Interest in bringing Israeli technology companies to the US is as strong as evidenced by the number of representatives from American cities in the country this week looking to grab a piece of the pie.
"The Israeli economy has matured and reached a global scale where politics is not significant anymore," Tom Sudow, executive director of the city of Beachwood Chamber of Commerce, and head of a five-person delegation from the state of Ohio told The Jerusalem Post. "It [Israeli technology] has a life of its own now, and we saw that during the war where Israeli companies' growth continued uninterrupted."
Sharing that sentiment, Edward Best, a Chicago-based lawyer with Mayer Brown Rowe & Maw and member of a 20-member Chicago delegation currently in the country, said that the large presence of Israeli companies on US stock markets and their stable performance through the month-long war in Lebanon was a major contributing factor to the high level of interest being demonstrated by investors and potential partners in the US.
Best added that Warren Buffet's purchase of Iscar Corporation and his visit here shortly after the war received huge play in the US and further boosted interest in the country.
"Another factor has been the leadership role Israeli companies were playing in the homeland securities market, which has become a big issue in the US," Best added.
While Israel is renowned for being strong in technology but weak in marketing, the numerous delegations in the country for various conferences on circuit this week, feel their respective regions have the suitable facilities and networks to fill that gap and are competing to help local concerns ride the wave of interest to move on to their next level of growth.
One such delegation, from Sudow's Beachwood community already has attracted approximately 20 Israeli companies to set up office in the city and is combing its participation in the Prime Minister's Export conference this week with meetings aimed at building on that number.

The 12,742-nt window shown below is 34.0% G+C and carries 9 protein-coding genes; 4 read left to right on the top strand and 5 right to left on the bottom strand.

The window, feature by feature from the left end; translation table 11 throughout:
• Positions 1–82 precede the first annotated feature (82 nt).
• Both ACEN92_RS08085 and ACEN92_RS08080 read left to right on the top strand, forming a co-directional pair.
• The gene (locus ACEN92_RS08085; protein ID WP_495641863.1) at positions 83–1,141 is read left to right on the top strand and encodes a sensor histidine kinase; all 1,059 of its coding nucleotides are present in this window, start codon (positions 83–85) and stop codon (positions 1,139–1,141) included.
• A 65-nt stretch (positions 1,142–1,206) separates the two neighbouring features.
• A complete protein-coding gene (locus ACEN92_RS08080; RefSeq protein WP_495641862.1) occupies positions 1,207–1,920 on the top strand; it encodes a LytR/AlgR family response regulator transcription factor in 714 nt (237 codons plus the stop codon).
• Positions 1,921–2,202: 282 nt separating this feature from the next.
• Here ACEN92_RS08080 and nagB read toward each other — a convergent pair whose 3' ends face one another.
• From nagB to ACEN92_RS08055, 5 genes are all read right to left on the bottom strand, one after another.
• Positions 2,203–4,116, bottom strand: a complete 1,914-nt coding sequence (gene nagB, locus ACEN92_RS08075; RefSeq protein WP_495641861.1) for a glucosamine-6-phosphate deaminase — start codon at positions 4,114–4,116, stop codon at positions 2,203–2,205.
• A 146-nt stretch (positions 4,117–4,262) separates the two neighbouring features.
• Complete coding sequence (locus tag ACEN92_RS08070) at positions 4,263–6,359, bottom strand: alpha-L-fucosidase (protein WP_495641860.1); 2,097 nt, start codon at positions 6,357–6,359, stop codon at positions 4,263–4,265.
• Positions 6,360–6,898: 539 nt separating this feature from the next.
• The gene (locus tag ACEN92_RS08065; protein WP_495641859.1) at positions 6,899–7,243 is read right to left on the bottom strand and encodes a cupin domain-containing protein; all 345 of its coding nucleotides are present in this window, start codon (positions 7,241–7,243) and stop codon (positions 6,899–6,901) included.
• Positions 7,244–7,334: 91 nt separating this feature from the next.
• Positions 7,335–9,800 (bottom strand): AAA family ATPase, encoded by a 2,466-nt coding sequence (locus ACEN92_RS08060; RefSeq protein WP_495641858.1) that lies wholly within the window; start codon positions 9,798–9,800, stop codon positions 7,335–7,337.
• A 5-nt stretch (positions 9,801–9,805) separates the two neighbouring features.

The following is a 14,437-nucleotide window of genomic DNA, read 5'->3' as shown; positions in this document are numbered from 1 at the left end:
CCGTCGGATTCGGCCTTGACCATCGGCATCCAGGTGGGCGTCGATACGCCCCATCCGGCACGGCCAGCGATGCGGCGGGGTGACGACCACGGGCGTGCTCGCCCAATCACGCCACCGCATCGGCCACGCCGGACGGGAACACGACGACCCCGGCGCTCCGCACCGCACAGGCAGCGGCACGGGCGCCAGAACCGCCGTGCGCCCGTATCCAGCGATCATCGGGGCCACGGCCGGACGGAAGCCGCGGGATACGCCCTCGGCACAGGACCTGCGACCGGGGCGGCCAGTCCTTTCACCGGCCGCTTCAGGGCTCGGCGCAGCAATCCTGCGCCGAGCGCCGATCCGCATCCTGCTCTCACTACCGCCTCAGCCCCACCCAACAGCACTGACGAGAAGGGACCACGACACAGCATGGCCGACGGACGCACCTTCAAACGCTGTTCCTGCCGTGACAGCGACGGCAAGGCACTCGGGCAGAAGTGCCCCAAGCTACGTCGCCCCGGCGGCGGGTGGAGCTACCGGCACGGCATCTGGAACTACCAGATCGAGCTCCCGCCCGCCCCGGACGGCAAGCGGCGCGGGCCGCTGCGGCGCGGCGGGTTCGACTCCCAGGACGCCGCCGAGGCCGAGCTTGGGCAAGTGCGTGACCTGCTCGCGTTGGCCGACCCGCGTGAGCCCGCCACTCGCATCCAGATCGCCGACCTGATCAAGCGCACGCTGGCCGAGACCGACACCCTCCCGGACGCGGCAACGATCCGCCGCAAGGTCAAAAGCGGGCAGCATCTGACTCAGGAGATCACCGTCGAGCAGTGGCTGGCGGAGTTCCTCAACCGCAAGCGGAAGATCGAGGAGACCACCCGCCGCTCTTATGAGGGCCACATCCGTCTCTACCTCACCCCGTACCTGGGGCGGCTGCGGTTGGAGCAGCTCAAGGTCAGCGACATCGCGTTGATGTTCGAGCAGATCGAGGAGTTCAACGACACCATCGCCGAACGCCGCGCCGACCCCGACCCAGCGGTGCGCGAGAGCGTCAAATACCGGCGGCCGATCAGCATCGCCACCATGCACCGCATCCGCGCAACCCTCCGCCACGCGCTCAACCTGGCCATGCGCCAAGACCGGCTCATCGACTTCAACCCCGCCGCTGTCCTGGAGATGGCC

"We are not looking to have Israeli companies relocate, but rather to co-locate - to keep their R&D or headquarters in Israel and expose them to the US market," Sudow said.
While shying away from the more traditional model offering tax incentives or grants to companies to set up office in a region, Sudow said that Beachwood has developed a unique model focusing on support and accessibility to its network of specified sectors to lure companies.
In so doing, the Beachwood chamber of commerce, with a budget of around $1.1 million funded by the municipality and contributions from the business and academic communities, help suitable Israeli companies develop their business plans and provide them with services ranging from office facilities with full logistical services upon arrival at its business development center, contacts with relevant partners in the area, to social support for their families' integration.
It also conducts research to see whether a company would be suited to the region and if it is ready to make the move. In a number of cases, Sudow explained, they have referred a company elsewhere or told them they weren't ready yet, while offering what needs to be done to prepare for the eventual move.
The Beachwood delegation will be looking for companies in areas in which the city is strong during the visit and already this week has signed agreements with the GreenTech and Yozmot incubators to exclusively provide strategic services in the US.
The group's focus is on the non-hardware based hi-tech, bioscience, non-pharmacology, advanced energy and aerospace sectors - areas where Beachwood is strong in activity. It also has provided opportunities for companies in the plastics and food industries in the past and the chamber has assisted Bank Mizrahi establish banking services in the area and has been involved in other deals.
"It was not accidental that Maccabi Tel Aviv played the Cleveland Cavaliers in basketball last month or that the Bat Sheva Dance Company performed in the city the night before," Sudow noted.
While the Beachwood delegation, which included Ohio State Representatives, focused on selling their region through the visit, other groups took a somewhat different approach.
Chicago's Best explained that the 20 members of the Chicago delegation include company representatives looking for Israeli business partners, venture capitalists seeking attractive investment opportunities and lawyers who offer specialized services to Israeli concerns abroad.
He added that Chicago has become an increasingly attractive location for Israeli companies with its strong transportation links, infrastructure and high level business presence.
Best said the delegation would be looking most particularly at local homeland security companies and that, in addition to participating as a co-sponsor of the Israel Venture Association conference next week, the group would be meeting with incubator programs at the Haifa Technion and Hebrew University.
In its first official delegation to Israel since Delta Airlines started non-stop flights to Israel in March, Tom Glaser president of the American-Israel Chamber of Commerce South East region, said the Atlanta delegation was intentionally spending most of its time in the North. Their visit has a particular focus on the life sciences market here as members seek joint partnerships and investment opportunities in the region.